This post is written by Ryan Reft of the Library’s Manuscript Division.
“Even if there was war,” Susanna Turner of Philadelphia remembered of the 1918 Influenza Pandemic, “the war was removed from us you know … on the other side … This malignancy, it was right at our very doors.”
Yet, as the virus spread across the United States in 1918 and 1919, mobilization for World War I dominated federal concerns. Organizing a response to an invisible, viral enemy took a backseat to martial prerogatives. The press self-censored, avoiding discussions of the disease’s spread in favor of positive stories about the war. As deaths mounted, fear filled in the informational gaps.
For authorities, it did not help that the first of the pandemic’s three waves, which begin in February and March of 1918, though hardly minor, recorded high morbidity but low mortality, making it difficult to distinguish from the more garden-variety flu. The second, which began in the United States in late August/early September, was far deadlier; the third, beginning in January 1919, was less deadly than the second, but far more lethal than the first.
Military camps served as the site of the second wave’s first invasion in the U.S. It festered in cantonments before spreading to civilian populations, a pattern that is consistent historically. For example, the explosion of cases that struck Camp Devens in September 1918 spread thirty-five miles to the southeast to Boston, where officials had already recorded citizens ill with the disease. U.S. Army Surgeon General William Crawford Gorgas had been tracking the pandemic since mid-June. Though he sounded alarms within the government about the pandemic’s spread, his warnings went largely unheeded.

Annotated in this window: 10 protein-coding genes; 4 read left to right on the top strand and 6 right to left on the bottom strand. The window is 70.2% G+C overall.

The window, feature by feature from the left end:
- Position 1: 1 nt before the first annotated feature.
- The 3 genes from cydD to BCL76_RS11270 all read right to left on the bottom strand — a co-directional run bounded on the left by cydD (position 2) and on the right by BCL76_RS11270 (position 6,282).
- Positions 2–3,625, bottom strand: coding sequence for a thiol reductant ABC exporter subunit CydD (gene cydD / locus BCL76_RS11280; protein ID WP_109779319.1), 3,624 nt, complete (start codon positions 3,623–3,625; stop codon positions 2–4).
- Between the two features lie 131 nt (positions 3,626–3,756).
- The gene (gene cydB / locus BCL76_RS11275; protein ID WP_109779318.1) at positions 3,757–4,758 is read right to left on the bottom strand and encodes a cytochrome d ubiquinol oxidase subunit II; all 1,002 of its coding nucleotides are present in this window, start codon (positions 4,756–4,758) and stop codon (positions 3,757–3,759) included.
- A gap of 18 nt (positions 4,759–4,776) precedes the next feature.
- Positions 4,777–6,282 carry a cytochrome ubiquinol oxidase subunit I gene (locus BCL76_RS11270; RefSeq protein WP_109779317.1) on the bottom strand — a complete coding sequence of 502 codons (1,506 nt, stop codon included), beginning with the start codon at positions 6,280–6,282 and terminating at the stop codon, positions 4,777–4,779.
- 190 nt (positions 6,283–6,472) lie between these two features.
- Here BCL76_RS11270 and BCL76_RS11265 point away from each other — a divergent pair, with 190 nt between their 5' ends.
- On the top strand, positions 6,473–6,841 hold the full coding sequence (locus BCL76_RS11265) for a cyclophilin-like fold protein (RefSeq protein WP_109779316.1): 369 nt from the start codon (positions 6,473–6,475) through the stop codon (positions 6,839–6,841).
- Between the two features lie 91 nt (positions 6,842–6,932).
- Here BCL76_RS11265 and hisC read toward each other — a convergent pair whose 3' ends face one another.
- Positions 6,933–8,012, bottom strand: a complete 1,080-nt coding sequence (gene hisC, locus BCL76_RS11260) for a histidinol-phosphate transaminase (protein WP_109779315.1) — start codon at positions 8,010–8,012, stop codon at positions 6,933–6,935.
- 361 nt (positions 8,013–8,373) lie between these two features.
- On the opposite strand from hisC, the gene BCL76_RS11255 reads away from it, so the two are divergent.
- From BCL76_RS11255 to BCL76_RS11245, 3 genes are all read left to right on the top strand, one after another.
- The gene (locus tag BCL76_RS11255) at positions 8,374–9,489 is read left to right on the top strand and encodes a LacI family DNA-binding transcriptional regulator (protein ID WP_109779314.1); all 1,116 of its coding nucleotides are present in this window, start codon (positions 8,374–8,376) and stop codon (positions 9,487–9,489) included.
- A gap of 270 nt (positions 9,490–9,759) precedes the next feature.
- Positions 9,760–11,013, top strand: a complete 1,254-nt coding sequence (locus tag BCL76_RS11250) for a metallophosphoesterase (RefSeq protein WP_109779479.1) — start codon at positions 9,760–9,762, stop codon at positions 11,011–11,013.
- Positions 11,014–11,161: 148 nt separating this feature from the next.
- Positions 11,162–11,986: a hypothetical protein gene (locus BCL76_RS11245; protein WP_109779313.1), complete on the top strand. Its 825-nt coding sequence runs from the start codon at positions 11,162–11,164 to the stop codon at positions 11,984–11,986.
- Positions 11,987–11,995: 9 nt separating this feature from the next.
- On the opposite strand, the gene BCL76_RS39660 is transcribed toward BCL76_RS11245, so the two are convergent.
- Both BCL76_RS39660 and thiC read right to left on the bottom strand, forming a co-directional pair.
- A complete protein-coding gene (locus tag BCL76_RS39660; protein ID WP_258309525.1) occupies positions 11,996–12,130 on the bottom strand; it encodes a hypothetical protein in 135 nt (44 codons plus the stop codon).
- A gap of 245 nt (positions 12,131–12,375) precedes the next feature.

At the time, no real public health infrastructure existed in the United States. Fellow public health experts viewed United States Public Health Service (USPHS) and civilian surgeon general, Rupert Blue, dimly. Blue did help to secure a $1 million appropriation toward fighting the pandemic, but he never prepared the agency for crisis and reacted only after the sickness had spread nationally. The agency did produce and distribute broadsides that gave general, guidelines such as “AVOID CROWDS” and “Do not spit on floor or sidewalk.”
The USPHS never committed itself to producing a vaccine either. Instead, leading medical research institutions such as New York’s Rockefeller Institute, New York City Laboratories, and the Army Medical School, among others, led the way in creating a vaccine, though none of those produced ever totally addressed the virus successfully.
Much of the responsibility of battling the outbreak fell to municipalities and the local Red Cross infrastructure in each city. Despite a good response from its local infrastructure, Boston, like other cities struck early by the second wave such as Philadelphia, Louisville, New Orleans, New York, and Pittsburgh, “suffered grievously,” writes historian John Barry.
In the end, the pandemic would fell over 650,000 citizens domestically and between 50 and 100 million people around the world, far more than war that facilitated its devastation.